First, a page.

The founder of what became known as the ‘Pestalozzi Method’ for the education of young children, Zurich‐born Pestalozzi believed that children should learn through activity and through the handling and use of material objects rather than simply through words. He argued that children should be encouraged to follow their own interests, make their own discoveries, and draw their own conclusions. In this, he was exploring and developing the educational ideas of Rousseau, and particularly Rousseau's recognition of the potential conflict between the pursuit of individual freedom and the necessity for civic responsibility. His approach emphasizes the importance of allowing children room for spontaneity and the freedom to generate their own ideas and activities, and of allowing them to arrive at their own answers. In order that they may do this, their ability to reason, judge, and perceive for themselves must be nurtured and encouraged. In this sense, his method has much in common with the Reggio Emilia approach to early childhood education which was developed in Italy over a century later. A key underlying principle of the Pestalozzi approach is that it is not enough to provide children with an education which is purely cognitive or intellectual; that they should be given a balanced, whole‐child approach to learning based upon psychomotor, affective, and cognitive development, or, in Pestalozzi's phraseology, ‘hands, heart, and head’.
Pestalozzi developed the concept of Anschauung, or object lesson, which was the principle that no word should be employed until it was thoroughly understood by concrete observation or perception, whether it referred to a material object, an action, or a means of distinguishing one thing from another. From this his proponents have developed principles which inform much of modern‐day pedagogic practice at all levels, such as the necessity, in effective teaching, of starting with the concrete before moving to the abstract, and starting with the simple before moving to the complex.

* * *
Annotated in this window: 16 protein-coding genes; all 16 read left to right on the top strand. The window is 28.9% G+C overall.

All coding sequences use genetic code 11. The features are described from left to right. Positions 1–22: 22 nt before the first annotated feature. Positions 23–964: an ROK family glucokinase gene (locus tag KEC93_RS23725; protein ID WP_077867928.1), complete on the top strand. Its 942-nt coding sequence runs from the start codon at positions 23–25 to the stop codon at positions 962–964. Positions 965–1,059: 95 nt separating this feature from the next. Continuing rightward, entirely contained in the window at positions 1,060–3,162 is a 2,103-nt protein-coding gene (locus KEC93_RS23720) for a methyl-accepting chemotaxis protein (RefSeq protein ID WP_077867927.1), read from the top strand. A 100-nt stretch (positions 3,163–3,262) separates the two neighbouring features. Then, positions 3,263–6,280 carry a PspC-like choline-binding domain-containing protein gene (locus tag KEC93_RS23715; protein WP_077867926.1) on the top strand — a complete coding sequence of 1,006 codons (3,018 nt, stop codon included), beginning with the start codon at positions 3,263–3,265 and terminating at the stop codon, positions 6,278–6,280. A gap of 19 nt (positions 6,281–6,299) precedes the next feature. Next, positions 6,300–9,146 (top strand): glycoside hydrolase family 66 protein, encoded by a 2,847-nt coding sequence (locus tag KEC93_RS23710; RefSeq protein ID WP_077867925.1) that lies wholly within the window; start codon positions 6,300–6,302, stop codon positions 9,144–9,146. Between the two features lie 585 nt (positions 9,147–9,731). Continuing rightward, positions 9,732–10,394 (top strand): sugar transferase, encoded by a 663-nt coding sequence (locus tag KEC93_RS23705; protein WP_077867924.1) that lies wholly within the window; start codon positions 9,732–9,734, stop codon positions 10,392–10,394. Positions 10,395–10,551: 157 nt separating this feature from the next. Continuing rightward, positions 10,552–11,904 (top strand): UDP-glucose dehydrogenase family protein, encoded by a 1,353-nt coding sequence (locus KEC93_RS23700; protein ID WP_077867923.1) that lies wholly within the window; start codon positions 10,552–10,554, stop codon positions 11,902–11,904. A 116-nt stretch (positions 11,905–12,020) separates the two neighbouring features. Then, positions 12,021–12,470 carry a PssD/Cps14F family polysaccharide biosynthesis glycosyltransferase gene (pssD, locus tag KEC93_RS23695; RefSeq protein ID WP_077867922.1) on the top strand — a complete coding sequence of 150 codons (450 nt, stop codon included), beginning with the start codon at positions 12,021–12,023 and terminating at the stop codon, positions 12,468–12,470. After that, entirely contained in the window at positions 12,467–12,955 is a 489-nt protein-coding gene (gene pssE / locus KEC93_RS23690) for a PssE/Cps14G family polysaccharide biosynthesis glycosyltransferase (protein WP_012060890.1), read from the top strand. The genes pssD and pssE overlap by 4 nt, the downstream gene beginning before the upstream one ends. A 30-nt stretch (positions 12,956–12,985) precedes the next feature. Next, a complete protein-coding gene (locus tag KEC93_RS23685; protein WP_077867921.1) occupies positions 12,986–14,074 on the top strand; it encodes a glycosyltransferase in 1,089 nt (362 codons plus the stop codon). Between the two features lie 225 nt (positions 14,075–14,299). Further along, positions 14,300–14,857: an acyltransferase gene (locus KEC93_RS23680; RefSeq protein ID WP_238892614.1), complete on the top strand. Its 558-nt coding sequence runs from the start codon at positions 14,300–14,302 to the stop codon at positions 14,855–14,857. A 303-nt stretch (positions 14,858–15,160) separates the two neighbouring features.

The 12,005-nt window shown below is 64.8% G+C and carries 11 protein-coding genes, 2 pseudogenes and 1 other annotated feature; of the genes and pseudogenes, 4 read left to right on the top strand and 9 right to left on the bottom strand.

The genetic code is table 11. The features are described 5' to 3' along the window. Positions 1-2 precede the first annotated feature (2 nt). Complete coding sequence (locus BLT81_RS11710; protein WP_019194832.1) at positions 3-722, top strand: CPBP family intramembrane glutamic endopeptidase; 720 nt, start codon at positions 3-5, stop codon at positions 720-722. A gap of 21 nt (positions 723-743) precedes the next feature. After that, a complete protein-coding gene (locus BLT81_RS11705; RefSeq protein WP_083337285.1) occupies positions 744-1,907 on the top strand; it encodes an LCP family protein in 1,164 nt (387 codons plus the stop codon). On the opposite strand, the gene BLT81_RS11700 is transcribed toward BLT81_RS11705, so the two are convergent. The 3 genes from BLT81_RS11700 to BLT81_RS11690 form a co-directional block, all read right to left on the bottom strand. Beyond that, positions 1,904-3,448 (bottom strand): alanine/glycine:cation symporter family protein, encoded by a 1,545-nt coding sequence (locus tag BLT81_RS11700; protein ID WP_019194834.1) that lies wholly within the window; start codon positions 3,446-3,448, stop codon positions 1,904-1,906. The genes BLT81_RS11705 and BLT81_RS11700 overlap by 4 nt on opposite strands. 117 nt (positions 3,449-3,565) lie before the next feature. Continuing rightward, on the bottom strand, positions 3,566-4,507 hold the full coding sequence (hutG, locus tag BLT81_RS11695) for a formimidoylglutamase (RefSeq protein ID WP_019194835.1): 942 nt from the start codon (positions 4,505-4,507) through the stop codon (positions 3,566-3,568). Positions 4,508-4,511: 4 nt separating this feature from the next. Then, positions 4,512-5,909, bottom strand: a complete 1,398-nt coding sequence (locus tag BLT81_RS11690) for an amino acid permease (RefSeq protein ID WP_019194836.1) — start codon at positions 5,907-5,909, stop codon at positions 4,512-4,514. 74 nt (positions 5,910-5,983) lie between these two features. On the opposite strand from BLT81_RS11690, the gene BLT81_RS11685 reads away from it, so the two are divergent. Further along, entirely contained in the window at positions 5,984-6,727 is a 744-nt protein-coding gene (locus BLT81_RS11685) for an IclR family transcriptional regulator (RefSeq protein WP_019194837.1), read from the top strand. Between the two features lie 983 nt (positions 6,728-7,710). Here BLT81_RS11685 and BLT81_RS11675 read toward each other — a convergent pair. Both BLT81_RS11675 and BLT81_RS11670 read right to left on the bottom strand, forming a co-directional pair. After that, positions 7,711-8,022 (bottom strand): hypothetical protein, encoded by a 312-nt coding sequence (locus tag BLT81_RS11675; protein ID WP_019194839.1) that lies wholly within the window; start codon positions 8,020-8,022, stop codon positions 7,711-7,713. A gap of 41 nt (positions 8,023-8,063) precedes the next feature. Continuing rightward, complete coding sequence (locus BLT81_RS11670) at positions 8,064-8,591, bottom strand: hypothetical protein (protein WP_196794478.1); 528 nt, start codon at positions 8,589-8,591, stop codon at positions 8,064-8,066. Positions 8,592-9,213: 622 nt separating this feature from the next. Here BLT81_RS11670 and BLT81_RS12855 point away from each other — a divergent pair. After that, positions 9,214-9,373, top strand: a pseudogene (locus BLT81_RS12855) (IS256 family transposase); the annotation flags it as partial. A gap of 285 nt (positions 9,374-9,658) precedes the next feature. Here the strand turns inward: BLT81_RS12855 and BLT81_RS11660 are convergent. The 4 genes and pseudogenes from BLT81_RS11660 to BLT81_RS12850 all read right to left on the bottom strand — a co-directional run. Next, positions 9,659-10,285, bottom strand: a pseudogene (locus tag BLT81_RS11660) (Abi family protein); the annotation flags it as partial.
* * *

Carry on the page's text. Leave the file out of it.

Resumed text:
He also placed great emphasis on the personal dignity of the child as learner, and the importance of preserving the integrity of each individual personality. He viewed education as a means of improving conditions for the socially marginalized, and for society generally. This concern with social justice and with kindness, positive regard, and a mutually respectful teacher–learner relationship also led him to ban flogging in his schools. In seeing each child as the potential, or ‘seed’, of the adult they will become, Pestalozzi was concerned that no undue pressures or influences should warp the development intended by nature and thereby prevent the child from growing to fulfil their inherent promise. He also emphasized the potential of everyday life as a source of learning experiences, claiming that ‘There can be no doubt that within the living room of every household are united the basic elements of all true human education across its whole range.’ Nevertheless, he saw the school as a central part of the education process, and in this respect his thinking diverged from that of Rousseau, who was of the view that the one‐to‐one tutor–pupil relationship was the optimum means of ensuring a meaningful education.
Subjects: Education — Literature.